Photo/IllutrationTaxis wait in front of JR Hakata Station in Fukuoka. (Asahi Shimbun file photo)

Taxi passengers will soon be able to just relax and take their eyes off the meter as the fare will be agreed before they jump in.

The fee will be given in advance via a smartphone app that will be introduced by the transport ministry with the 2020 Tokyo Olympics and Paralympics in mind.

The aim of the new nationwide system is to diminish any anxiety, particularly from foreign visitors, when they see the meter clicking toward the sky.

The transport ministry will dump by the end of fiscal 2018 the current rule based on the Road Transportation Law, which states the fare should not be determined and offered beforehand.

More than 4,000 taxis participated in an experiment conducted by the ministry in Tokyo from August to October this year.

In the trial, the system was used 7,879 times, and 67 percent of passengers reportedly said they would be happy to use such a system in the future.

Of those, the highest percent said the reason for giving the thumbs up was that they would not have to start worrying when held up in a traffic jam or other delay.

The second highest percentage said it was good to know how much it would cost beforehand before going to a destination for the first time.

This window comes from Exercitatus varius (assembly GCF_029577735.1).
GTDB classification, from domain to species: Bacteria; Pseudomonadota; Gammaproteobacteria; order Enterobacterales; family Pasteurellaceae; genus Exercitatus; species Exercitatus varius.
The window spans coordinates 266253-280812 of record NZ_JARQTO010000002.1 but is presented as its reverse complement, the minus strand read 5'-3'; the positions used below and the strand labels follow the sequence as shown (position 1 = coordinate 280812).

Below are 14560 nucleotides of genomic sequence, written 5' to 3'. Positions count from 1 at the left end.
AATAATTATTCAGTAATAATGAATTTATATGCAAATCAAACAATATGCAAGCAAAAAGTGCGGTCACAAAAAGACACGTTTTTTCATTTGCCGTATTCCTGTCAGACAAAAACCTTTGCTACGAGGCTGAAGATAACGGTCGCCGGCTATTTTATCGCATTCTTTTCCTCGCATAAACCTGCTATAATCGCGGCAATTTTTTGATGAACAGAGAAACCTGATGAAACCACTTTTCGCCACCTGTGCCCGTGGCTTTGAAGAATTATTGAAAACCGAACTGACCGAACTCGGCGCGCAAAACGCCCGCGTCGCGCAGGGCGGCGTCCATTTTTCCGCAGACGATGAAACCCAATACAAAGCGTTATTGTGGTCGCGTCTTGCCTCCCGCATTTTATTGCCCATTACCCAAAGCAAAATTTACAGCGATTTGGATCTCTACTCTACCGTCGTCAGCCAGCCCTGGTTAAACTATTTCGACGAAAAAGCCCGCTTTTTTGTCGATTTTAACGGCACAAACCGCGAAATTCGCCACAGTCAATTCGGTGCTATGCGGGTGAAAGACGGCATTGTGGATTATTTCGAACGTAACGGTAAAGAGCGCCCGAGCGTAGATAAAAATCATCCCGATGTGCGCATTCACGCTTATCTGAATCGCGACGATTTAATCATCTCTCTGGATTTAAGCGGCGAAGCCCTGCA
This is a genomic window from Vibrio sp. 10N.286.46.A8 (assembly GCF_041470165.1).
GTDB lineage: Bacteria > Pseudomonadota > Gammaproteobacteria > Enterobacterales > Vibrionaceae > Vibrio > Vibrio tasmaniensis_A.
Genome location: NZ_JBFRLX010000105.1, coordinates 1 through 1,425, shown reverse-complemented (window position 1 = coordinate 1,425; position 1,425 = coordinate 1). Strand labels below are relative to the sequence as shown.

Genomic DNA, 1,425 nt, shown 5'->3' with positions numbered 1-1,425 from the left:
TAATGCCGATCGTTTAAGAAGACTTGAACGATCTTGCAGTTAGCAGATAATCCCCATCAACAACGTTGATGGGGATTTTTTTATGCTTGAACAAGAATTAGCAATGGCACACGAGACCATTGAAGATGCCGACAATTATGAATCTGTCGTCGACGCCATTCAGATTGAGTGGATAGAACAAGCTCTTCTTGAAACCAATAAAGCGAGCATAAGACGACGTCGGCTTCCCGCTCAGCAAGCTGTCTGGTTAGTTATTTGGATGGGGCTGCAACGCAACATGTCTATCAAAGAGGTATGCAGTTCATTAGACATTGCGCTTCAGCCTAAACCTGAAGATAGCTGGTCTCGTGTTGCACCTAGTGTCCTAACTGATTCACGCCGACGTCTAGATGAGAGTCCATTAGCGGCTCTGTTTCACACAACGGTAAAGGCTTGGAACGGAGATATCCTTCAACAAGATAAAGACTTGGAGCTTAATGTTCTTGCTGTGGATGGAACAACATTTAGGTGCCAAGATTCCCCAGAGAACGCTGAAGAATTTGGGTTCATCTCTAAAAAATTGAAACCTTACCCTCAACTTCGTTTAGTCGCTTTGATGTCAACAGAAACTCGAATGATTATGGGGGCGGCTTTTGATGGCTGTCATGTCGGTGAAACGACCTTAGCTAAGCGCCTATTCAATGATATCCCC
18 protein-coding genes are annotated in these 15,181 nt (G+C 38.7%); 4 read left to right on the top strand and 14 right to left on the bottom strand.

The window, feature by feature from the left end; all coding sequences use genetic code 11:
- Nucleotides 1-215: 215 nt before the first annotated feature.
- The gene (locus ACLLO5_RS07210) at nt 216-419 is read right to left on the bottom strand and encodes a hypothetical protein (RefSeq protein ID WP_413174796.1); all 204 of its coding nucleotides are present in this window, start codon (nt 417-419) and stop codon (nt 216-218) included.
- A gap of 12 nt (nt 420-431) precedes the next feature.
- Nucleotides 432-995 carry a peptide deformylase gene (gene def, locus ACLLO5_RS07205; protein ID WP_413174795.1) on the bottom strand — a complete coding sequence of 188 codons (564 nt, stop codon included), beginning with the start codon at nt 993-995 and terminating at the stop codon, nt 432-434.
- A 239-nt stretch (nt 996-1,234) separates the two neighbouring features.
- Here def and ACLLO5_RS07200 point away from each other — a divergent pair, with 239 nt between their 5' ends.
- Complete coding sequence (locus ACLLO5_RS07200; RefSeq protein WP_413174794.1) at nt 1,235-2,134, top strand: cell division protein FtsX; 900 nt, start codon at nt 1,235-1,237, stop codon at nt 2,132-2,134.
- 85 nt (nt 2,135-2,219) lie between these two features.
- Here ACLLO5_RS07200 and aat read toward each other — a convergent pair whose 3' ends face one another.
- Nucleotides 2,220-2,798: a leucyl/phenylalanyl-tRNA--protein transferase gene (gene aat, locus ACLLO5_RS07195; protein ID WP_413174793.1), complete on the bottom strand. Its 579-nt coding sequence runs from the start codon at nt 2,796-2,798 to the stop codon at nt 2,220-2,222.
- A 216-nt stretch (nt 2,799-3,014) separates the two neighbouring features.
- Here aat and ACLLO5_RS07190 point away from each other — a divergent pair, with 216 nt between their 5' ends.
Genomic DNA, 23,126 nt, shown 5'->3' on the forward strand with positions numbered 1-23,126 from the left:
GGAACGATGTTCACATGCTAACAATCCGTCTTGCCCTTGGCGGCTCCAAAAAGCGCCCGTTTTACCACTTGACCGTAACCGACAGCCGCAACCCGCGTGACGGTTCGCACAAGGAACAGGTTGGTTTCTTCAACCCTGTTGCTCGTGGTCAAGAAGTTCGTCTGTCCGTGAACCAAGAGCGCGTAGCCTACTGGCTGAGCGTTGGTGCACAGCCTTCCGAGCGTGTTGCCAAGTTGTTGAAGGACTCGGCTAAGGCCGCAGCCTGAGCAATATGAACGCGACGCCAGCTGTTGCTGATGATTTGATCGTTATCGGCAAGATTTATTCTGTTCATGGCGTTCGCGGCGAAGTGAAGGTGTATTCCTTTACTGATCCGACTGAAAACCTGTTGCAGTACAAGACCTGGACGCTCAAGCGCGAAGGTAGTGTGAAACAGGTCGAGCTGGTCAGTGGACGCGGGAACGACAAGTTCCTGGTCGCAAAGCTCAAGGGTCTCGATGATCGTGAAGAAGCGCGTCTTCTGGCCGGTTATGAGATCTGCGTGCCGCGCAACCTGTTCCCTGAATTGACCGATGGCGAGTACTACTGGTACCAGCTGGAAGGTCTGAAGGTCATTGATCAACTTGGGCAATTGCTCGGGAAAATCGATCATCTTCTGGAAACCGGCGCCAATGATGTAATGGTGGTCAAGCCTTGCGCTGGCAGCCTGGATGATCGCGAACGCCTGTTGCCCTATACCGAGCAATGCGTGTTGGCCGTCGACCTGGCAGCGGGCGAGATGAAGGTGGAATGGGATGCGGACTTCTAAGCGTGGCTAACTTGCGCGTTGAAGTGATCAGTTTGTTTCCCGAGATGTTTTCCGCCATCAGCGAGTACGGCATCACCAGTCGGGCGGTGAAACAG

Potential users of the new system need to first obtain the smartphone app and then make a reservation for a taxi and input the starting point and destination.

The charge is then displayed on the screen, and the customer can decide whether to take the ride or not.

If a traffic jam or other factors prolong the duration of the ride, the charge fee will not be changed.

The new charge system can be used only in advance using the app and not when hopping into a random cab.

Many of the participants in the experiment were not frequent users of taxis. A ministry official said, “The system serves to remove their mental barriers for using taxis.”

The total income generated using the new system during the experiment was almost the same as through the conventional meter system.

The number of taxi fares has plummeted by 30 percent in the past 10 years. A change in the law was suggested by the taxi industry, which is determined to make a V-shaped recovery.

In addition, taxi services are expected to play a major role in building a transportation infrastructure for elderly people who voluntarily turn in their drivers’ licenses.